This chapter describes how the mouth operates, placing this in the context of a general physiological model. The chapter draws extensively on data from humans because the need for cooperation in many chewing experiments exceeds that which can be obtained from trained animals.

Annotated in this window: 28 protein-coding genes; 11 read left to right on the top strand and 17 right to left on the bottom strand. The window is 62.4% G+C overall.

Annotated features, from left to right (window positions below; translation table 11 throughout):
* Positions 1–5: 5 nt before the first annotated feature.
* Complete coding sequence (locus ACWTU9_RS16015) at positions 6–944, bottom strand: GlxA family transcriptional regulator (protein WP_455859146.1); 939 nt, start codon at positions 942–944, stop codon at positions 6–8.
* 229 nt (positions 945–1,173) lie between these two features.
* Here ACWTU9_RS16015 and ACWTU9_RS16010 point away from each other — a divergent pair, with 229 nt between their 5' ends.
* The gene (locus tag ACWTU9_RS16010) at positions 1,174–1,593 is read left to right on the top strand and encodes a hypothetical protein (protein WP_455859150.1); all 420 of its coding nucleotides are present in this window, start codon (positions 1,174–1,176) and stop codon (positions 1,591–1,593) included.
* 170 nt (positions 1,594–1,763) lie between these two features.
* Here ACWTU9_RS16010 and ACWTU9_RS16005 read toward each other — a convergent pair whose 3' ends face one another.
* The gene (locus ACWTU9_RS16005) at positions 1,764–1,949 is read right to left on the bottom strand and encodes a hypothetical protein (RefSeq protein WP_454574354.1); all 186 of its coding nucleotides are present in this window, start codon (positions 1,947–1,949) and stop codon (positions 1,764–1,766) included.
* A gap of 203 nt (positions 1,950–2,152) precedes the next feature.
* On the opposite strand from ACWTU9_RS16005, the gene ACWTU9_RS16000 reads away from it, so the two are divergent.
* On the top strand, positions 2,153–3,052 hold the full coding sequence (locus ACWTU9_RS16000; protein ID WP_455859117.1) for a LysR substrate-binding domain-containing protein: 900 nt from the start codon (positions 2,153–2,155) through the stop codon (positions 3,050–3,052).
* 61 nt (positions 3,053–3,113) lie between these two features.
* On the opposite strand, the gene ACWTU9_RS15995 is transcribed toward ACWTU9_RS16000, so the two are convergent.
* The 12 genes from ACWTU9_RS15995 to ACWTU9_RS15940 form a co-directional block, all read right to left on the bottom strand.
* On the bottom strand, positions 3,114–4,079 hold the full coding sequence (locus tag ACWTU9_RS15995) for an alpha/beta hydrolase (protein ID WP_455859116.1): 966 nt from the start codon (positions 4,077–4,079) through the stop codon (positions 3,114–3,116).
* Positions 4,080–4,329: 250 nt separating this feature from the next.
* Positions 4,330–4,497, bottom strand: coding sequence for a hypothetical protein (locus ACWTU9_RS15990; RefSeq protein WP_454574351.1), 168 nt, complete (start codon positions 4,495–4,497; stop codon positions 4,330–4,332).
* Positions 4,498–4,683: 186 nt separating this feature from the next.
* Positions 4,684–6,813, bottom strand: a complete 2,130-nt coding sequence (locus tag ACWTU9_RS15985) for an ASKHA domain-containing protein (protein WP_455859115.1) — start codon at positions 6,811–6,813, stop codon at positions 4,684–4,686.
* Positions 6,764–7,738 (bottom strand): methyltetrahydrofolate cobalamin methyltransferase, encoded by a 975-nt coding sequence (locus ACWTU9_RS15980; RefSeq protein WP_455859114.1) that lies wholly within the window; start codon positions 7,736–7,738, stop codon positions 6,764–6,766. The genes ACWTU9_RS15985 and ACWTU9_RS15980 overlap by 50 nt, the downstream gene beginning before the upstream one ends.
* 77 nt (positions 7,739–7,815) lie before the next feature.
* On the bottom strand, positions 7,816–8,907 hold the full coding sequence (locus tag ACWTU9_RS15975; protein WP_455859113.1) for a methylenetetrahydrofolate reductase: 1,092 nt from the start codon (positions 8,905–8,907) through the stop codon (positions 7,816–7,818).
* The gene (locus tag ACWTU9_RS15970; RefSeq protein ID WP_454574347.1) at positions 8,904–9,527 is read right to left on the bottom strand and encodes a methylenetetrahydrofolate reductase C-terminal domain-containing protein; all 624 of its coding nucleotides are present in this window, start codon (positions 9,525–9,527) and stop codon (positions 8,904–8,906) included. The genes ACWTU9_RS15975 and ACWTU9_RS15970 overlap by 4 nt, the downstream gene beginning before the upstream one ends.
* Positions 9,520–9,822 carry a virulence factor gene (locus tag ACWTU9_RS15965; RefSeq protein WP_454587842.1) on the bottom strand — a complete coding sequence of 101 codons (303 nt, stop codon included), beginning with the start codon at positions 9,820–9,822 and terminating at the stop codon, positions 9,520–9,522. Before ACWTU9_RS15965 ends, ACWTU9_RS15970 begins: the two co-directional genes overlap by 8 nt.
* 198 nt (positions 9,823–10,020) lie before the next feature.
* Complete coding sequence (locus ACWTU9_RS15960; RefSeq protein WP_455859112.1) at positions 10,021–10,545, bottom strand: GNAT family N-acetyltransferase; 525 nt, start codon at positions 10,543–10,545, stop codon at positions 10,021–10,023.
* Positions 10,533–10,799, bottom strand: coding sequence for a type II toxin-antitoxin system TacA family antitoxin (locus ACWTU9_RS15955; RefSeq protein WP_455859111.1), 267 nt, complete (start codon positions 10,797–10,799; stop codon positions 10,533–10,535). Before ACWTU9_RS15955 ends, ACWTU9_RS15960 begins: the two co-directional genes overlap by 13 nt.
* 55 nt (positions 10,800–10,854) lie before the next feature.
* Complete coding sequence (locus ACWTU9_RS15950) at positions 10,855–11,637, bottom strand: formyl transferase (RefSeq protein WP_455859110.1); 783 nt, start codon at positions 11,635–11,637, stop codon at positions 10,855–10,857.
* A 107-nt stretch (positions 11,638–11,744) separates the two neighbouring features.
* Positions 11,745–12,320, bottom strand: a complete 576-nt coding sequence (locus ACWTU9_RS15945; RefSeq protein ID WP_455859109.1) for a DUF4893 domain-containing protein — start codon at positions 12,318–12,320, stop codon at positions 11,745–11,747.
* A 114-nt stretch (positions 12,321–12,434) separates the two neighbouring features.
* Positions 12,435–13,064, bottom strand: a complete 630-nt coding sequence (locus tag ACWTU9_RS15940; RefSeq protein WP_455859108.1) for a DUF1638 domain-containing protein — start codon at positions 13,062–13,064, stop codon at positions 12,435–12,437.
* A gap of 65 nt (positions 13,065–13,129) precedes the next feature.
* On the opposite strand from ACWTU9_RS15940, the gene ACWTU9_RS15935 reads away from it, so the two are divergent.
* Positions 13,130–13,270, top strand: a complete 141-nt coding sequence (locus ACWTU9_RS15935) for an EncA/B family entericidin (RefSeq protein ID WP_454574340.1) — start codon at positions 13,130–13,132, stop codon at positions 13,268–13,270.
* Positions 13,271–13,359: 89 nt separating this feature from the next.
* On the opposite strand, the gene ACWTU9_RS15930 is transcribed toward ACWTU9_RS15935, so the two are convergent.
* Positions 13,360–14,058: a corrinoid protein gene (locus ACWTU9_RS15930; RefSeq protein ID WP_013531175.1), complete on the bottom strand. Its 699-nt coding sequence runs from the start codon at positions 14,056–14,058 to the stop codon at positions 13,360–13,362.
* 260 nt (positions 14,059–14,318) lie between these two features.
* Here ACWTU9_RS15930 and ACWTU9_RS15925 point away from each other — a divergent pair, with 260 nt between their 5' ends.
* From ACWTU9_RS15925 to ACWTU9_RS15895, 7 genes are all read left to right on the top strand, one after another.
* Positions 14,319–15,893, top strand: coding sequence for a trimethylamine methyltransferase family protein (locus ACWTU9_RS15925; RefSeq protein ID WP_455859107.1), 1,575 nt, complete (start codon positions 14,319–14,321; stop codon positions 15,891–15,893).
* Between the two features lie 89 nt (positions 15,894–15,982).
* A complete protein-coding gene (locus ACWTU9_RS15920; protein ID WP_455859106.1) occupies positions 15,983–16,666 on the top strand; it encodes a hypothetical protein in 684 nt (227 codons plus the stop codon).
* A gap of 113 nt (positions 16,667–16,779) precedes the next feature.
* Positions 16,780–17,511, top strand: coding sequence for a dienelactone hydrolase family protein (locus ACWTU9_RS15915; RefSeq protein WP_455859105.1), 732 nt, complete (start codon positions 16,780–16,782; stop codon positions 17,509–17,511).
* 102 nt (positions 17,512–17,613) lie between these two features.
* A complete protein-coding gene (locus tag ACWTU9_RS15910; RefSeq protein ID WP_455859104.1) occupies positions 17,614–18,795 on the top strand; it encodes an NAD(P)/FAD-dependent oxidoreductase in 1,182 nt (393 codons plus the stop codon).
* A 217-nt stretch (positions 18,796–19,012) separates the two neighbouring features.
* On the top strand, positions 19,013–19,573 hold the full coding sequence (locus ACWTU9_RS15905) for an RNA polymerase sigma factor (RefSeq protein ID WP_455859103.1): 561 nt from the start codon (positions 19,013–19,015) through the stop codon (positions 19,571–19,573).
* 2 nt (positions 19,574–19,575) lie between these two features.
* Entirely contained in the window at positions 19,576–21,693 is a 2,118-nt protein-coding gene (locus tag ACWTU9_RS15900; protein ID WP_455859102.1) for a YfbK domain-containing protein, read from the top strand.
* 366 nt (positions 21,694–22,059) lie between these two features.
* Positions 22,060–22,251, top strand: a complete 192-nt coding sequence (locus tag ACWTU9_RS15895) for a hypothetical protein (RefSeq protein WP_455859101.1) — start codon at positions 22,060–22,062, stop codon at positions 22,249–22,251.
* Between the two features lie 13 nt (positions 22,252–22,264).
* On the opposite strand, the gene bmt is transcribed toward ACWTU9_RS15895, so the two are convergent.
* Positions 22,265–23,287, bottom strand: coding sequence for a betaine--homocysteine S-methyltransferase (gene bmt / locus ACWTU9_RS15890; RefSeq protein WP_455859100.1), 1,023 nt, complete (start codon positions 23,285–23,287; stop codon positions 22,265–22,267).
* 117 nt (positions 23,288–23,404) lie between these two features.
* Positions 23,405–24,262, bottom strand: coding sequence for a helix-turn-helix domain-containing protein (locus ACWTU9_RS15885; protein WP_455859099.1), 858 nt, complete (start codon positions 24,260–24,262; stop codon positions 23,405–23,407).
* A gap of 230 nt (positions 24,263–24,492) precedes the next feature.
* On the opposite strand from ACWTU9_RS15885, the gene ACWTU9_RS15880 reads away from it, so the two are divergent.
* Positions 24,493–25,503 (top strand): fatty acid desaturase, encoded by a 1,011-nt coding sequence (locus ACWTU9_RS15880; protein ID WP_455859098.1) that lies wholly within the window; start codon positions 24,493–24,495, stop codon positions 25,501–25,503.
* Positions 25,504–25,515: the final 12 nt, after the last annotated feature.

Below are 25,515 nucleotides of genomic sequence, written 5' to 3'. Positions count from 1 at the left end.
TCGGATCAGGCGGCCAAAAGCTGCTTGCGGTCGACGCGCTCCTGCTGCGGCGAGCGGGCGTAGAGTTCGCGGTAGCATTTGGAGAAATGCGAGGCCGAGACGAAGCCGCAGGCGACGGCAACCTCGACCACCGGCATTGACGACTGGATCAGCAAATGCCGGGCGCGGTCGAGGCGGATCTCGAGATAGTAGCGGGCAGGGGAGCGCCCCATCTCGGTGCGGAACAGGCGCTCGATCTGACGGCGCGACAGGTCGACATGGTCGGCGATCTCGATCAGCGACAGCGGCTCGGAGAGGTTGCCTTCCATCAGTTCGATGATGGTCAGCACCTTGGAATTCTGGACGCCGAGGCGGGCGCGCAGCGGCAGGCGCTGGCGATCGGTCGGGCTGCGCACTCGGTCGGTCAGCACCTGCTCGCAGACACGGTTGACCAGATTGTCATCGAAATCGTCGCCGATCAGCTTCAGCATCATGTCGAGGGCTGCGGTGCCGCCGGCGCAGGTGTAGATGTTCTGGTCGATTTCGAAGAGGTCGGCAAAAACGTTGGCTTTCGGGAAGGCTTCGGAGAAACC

The literature on mastication and swallowing is vast and it is impossible to cite more than a small fraction of the papers that comprise it. Emphasis has been placed here on those papers that describe facts relevant to physiological modelling of the process, however primitive such models might be at this point. Central to unravelling what happens to food particles in the mammalian mouth have been cine- and video-fluoroscopic studies. These date back to Ardran et al. (1958) on the rabbit, through Crompton & Hiiemae (1970) on the American opossum, up to the present. These X-ray movies have permitted views of the intra-oral processing of food otherwise obscured by the cheeks. Excellent reviews are available (e.g. Hiiemae & Crompton, 1985; Orchardson & Cadden, 1998; Thexton & Crompton, 1998) as well as studies on particular species. It has required the combination of a wide range of experiments and detailed observation (e.g. Weijs & Dantuma (1981) on the rabbit) to establish the major features of oral processing. However, I have yet to see some synthesis that attempts to weld all this information on mastication and swallowing together.